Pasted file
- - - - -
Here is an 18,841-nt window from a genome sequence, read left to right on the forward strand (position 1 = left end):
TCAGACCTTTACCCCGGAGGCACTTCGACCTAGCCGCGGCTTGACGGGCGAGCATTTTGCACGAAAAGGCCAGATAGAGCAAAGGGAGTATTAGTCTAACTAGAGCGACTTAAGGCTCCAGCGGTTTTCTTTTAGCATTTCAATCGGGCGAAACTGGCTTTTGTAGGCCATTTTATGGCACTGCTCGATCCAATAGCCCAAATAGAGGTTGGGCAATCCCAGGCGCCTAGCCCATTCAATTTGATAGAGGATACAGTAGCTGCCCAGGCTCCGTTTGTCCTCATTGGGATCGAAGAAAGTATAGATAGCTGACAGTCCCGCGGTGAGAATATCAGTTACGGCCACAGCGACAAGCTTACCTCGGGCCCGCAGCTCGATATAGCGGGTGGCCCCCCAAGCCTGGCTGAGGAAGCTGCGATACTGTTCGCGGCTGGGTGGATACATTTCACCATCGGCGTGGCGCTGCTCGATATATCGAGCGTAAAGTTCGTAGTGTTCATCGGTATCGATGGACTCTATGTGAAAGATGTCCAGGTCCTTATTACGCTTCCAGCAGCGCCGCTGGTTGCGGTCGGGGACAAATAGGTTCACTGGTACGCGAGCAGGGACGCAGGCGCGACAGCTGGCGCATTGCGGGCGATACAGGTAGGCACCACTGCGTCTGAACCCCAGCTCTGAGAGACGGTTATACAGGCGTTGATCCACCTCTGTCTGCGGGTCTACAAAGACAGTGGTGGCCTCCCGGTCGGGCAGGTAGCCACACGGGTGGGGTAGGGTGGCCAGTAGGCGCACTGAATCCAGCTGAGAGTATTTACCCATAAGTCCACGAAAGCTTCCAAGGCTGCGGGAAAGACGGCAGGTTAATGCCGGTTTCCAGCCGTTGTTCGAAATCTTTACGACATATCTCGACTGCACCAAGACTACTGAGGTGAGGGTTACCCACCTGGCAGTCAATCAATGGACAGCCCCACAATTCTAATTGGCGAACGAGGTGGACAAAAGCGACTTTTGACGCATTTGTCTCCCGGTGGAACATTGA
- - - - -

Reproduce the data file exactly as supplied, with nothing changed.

Here is an 18,841-nt window from a genome sequence, read left to right on the forward strand (position 1 = left end):
TCAGACCTTTACCCCGGAGGCACTTCGACCTAGCCGCGGCTTGACGGGCGAGCATTTTGCACGAAAAGGCCAGATAGAGCAAAGGGAGTATTAGTCTAACTAGAGCGACTTAAGGCTCCAGCGGTTTTCTTTTAGCATTTCAATCGGGCGAAACTGGCTTTTGTAGGCCATTTTATGGCACTGCTCGATCCAATAGCCCAAATAGAGGTTGGGCAATCCCAGGCGCCTAGCCCATTCAATTTGATAGAGGATACAGTAGCTGCCCAGGCTCCGTTTGTCCTCATTGGGATCGAAGAAAGTATAGATAGCTGACAGTCCCGCGGTGAGAATATCAGTTACGGCCACAGCGACAAGCTTACCTCGGGCCCGCAGCTCGATATAGCGGGTGGCCCCCCAAGCCTGGCTGAGGAAGCTGCGATACTGTTCGCGGCTGGGTGGATACATTTCACCATCGGCGTGGCGCTGCTCGATATATCGAGCGTAAAGTTCGTAGTGTTCATCGGTATCGATGGACTCTATGTGAAAGATGTCCAGGTCCTTATTACGCTTCCAGCAGCGCCGCTGGTTGCGGTCGGGGACAAATAGGTTCACTGGTACGCGAGCAGGGACGCAGGCGCGACAGCTGGCGCATTGCGGGCGATACAGGTAGGCACCACTGCGTCTGAACCCCAGCTCTGAGAGACGGTTATACAGGCGTTGATCCACCTCTGTCTGCGGGTCTACAAAGACAGTGGTGGCCTCCCGGTCGGGCAGGTAGCCACACGGGTGGGGTAGGGTGGCCAGTAGGCGCACTGAATCCAGCTGAGAGTATTTACCCATAAGTCCACGAAAGCTTCCAAGGCTGCGGGAAAGACGGCAGGTTAATGCCGGTTTCCAGCCGTTGTTCGAAATCTTTACGACATATCTCGACTGCACCAAGACTACTGAGGTGAGGGTTACCCACCTGGCAGTCAATCAATGGACAGCCCCACAATTCTAATTGGCGAACGAGGTGGACAAAAGCGACTTTTGACGCATTTGTCTCCCGGTGGAACATTGA